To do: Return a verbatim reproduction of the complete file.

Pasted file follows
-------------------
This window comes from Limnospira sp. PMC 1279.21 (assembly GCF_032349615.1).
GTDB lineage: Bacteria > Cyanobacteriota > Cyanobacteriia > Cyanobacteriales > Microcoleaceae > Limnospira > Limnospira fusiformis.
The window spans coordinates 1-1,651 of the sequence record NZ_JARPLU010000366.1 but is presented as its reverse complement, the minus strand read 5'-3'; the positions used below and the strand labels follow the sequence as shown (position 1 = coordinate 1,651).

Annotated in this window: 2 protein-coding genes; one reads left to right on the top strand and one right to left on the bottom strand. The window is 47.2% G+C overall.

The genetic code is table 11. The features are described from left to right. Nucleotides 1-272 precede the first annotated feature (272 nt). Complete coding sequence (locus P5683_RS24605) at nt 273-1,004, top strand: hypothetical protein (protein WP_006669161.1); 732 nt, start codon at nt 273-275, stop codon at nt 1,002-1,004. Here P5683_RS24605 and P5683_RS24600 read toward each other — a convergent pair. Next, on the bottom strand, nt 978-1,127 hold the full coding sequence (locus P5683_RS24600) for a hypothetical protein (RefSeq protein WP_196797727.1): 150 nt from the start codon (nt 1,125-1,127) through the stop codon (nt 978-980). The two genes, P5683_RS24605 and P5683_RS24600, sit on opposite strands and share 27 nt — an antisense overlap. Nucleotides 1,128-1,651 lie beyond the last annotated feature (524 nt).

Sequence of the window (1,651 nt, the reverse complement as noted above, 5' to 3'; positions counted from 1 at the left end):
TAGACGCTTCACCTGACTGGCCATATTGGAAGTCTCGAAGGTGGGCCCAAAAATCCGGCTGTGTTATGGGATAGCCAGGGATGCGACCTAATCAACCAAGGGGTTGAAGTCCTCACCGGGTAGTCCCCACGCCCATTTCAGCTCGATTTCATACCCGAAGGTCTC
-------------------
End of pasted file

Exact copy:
This window comes from Limnospira sp. PMC 1279.21 (assembly GCF_032349615.1).
GTDB lineage: Bacteria > Cyanobacteriota > Cyanobacteriia > Cyanobacteriales > Microcoleaceae > Limnospira > Limnospira fusiformis.
The window spans coordinates 1-1,651 of the sequence record NZ_JARPLU010000366.1 but is presented as its reverse complement, the minus strand read 5'-3'; the positions used below and the strand labels follow the sequence as shown (position 1 = coordinate 1,651).

Annotated in this window: 2 protein-coding genes; one reads left to right on the top strand and one right to left on the bottom strand. The window is 47.2% G+C overall.

The genetic code is table 11. The features are described from left to right. Nucleotides 1-272 precede the first annotated feature (272 nt). Complete coding sequence (locus P5683_RS24605) at nt 273-1,004, top strand: hypothetical protein (protein WP_006669161.1); 732 nt, start codon at nt 273-275, stop codon at nt 1,002-1,004. Here P5683_RS24605 and P5683_RS24600 read toward each other — a convergent pair. Next, on the bottom strand, nt 978-1,127 hold the full coding sequence (locus P5683_RS24600) for a hypothetical protein (RefSeq protein WP_196797727.1): 150 nt from the start codon (nt 1,125-1,127) through the stop codon (nt 978-980). The two genes, P5683_RS24605 and P5683_RS24600, sit on opposite strands and share 27 nt — an antisense overlap. Nucleotides 1,128-1,651 lie beyond the last annotated feature (524 nt).

Sequence of the window (1,651 nt, the reverse complement as noted above, 5' to 3'; positions counted from 1 at the left end):
TAGACGCTTCACCTGACTGGCCATATTGGAAGTCTCGAAGGTGGGCCCAAAAATCCGGCTGTGTTATGGGATAGCCAGGGATGCGACCTAATCAACCAAGGGGTTGAAGTCCTCACCGGGTAGTCCCCACGCCCATTTCAGCTCGATTTCATACCCGAAGGTCTC